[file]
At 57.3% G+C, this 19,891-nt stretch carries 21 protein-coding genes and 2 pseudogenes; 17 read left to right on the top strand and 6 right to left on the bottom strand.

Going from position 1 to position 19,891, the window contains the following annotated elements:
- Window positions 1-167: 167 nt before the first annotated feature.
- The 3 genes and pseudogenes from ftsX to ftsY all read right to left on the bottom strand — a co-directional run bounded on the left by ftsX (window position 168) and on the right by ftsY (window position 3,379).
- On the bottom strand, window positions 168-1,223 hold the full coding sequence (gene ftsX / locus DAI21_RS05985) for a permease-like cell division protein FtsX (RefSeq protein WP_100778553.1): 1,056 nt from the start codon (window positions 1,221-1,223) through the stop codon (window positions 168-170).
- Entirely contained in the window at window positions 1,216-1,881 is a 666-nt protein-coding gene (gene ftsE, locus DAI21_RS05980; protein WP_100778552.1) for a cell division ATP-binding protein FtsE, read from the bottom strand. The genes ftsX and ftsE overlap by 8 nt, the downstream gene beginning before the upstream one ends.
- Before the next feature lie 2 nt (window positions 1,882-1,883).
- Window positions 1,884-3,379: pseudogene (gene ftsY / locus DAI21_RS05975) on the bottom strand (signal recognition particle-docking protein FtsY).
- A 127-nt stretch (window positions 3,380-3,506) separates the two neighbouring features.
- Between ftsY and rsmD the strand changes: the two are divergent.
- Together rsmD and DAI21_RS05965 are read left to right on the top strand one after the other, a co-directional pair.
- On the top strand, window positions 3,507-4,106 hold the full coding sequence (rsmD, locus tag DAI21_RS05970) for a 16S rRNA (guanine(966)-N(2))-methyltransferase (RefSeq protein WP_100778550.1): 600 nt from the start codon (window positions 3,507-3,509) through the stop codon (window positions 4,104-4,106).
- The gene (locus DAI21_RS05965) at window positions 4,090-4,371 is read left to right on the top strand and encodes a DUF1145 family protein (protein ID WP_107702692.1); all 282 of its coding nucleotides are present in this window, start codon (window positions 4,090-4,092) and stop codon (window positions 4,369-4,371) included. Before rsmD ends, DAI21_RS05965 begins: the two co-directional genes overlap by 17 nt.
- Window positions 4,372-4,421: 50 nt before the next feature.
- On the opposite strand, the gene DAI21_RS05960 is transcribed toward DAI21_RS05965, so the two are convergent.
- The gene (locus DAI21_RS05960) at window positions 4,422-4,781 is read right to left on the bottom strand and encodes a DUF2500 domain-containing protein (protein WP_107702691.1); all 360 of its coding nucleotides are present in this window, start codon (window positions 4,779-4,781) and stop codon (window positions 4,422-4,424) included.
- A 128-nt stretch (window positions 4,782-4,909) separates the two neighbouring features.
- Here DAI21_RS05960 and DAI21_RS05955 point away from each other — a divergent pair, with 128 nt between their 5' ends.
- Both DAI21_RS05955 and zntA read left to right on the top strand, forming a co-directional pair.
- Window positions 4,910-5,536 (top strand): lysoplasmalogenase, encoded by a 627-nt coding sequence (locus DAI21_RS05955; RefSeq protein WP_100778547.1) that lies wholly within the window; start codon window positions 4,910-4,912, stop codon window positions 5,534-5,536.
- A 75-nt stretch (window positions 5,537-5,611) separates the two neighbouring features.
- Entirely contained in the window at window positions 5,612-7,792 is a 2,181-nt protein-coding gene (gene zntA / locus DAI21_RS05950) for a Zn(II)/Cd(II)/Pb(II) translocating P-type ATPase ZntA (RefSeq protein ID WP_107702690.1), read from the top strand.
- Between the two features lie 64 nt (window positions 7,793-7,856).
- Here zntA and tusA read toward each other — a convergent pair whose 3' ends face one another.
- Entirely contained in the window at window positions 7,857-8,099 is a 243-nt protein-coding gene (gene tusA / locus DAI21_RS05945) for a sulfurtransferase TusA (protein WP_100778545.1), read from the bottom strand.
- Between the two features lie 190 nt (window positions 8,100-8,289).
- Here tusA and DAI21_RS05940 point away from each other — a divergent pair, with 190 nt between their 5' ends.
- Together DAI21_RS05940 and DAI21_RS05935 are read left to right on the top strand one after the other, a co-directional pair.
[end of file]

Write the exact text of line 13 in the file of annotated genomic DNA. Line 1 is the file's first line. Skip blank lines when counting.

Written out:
- The gene (locus DAI21_RS05965) at window positions 4,090-4,371 is read left to right on the top strand and encodes a DUF1145 family protein (protein ID WP_107702692.1); all 282 of its coding nucleotides are present in this window, start codon (window positions 4,090-4,092) and stop codon (window positions 4,369-4,371) included. Before rsmD ends, DAI21_RS05965 begins: the two co-directional genes overlap by 17 nt.